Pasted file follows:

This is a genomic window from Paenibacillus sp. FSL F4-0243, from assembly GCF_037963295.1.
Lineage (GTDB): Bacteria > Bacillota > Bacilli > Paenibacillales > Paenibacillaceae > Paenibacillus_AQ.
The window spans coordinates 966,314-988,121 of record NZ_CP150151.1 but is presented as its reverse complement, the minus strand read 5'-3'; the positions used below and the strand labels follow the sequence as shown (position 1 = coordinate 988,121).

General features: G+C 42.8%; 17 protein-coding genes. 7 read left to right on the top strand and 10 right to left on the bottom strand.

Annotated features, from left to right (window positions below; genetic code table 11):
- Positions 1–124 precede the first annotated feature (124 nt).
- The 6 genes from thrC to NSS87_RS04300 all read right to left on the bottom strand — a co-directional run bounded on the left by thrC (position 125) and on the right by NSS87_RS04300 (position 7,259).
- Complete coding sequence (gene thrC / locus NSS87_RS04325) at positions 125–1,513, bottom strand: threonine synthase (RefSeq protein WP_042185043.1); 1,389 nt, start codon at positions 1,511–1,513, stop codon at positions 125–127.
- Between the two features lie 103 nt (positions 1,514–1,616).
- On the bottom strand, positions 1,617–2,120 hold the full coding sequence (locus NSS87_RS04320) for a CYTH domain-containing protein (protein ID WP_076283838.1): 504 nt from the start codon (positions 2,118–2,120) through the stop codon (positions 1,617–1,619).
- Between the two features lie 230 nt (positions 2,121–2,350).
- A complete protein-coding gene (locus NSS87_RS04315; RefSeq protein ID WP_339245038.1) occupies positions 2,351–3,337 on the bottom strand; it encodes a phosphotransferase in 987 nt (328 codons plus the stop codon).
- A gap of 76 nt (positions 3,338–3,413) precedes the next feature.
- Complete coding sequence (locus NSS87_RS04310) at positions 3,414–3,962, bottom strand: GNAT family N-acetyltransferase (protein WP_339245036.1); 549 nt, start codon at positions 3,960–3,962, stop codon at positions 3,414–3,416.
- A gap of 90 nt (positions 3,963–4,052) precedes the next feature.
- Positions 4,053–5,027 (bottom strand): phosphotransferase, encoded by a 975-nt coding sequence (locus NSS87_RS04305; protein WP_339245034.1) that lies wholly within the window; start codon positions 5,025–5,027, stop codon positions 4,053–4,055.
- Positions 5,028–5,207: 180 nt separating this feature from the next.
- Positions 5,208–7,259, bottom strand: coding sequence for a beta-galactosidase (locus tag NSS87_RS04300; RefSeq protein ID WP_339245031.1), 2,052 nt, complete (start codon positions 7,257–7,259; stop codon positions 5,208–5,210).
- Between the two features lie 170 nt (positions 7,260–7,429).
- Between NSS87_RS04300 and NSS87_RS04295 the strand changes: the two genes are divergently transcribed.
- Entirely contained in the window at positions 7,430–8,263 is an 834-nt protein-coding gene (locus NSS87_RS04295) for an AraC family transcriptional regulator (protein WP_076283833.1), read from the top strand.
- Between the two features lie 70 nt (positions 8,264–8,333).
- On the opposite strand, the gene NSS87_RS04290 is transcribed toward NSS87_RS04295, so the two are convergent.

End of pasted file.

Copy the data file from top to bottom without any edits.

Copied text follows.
This is a genomic window from Paenibacillus sp. FSL F4-0243, from assembly GCF_037963295.1.
Lineage (GTDB): Bacteria > Bacillota > Bacilli > Paenibacillales > Paenibacillaceae > Paenibacillus_AQ.
The window spans coordinates 966,314-988,121 of record NZ_CP150151.1 but is presented as its reverse complement, the minus strand read 5'-3'; the positions used below and the strand labels follow the sequence as shown (position 1 = coordinate 988,121).

General features: G+C 42.8%; 17 protein-coding genes. 7 read left to right on the top strand and 10 right to left on the bottom strand.

Annotated features, from left to right (window positions below; genetic code table 11):
- Positions 1–124 precede the first annotated feature (124 nt).
- The 6 genes from thrC to NSS87_RS04300 all read right to left on the bottom strand — a co-directional run bounded on the left by thrC (position 125) and on the right by NSS87_RS04300 (position 7,259).
- Complete coding sequence (gene thrC / locus NSS87_RS04325) at positions 125–1,513, bottom strand: threonine synthase (RefSeq protein WP_042185043.1); 1,389 nt, start codon at positions 1,511–1,513, stop codon at positions 125–127.
- Between the two features lie 103 nt (positions 1,514–1,616).
- On the bottom strand, positions 1,617–2,120 hold the full coding sequence (locus NSS87_RS04320) for a CYTH domain-containing protein (protein ID WP_076283838.1): 504 nt from the start codon (positions 2,118–2,120) through the stop codon (positions 1,617–1,619).
- Between the two features lie 230 nt (positions 2,121–2,350).
- A complete protein-coding gene (locus NSS87_RS04315; RefSeq protein ID WP_339245038.1) occupies positions 2,351–3,337 on the bottom strand; it encodes a phosphotransferase in 987 nt (328 codons plus the stop codon).
- A gap of 76 nt (positions 3,338–3,413) precedes the next feature.
- Complete coding sequence (locus NSS87_RS04310) at positions 3,414–3,962, bottom strand: GNAT family N-acetyltransferase (protein WP_339245036.1); 549 nt, start codon at positions 3,960–3,962, stop codon at positions 3,414–3,416.
- A gap of 90 nt (positions 3,963–4,052) precedes the next feature.
- Positions 4,053–5,027 (bottom strand): phosphotransferase, encoded by a 975-nt coding sequence (locus NSS87_RS04305; protein WP_339245034.1) that lies wholly within the window; start codon positions 5,025–5,027, stop codon positions 4,053–4,055.
- Positions 5,028–5,207: 180 nt separating this feature from the next.
- Positions 5,208–7,259, bottom strand: coding sequence for a beta-galactosidase (locus tag NSS87_RS04300; RefSeq protein ID WP_339245031.1), 2,052 nt, complete (start codon positions 7,257–7,259; stop codon positions 5,208–5,210).
- Between the two features lie 170 nt (positions 7,260–7,429).
- Between NSS87_RS04300 and NSS87_RS04295 the strand changes: the two genes are divergently transcribed.
- Entirely contained in the window at positions 7,430–8,263 is an 834-nt protein-coding gene (locus NSS87_RS04295) for an AraC family transcriptional regulator (protein WP_076283833.1), read from the top strand.
- Between the two features lie 70 nt (positions 8,264–8,333).
- On the opposite strand, the gene NSS87_RS04290 is transcribed toward NSS87_RS04295, so the two are convergent.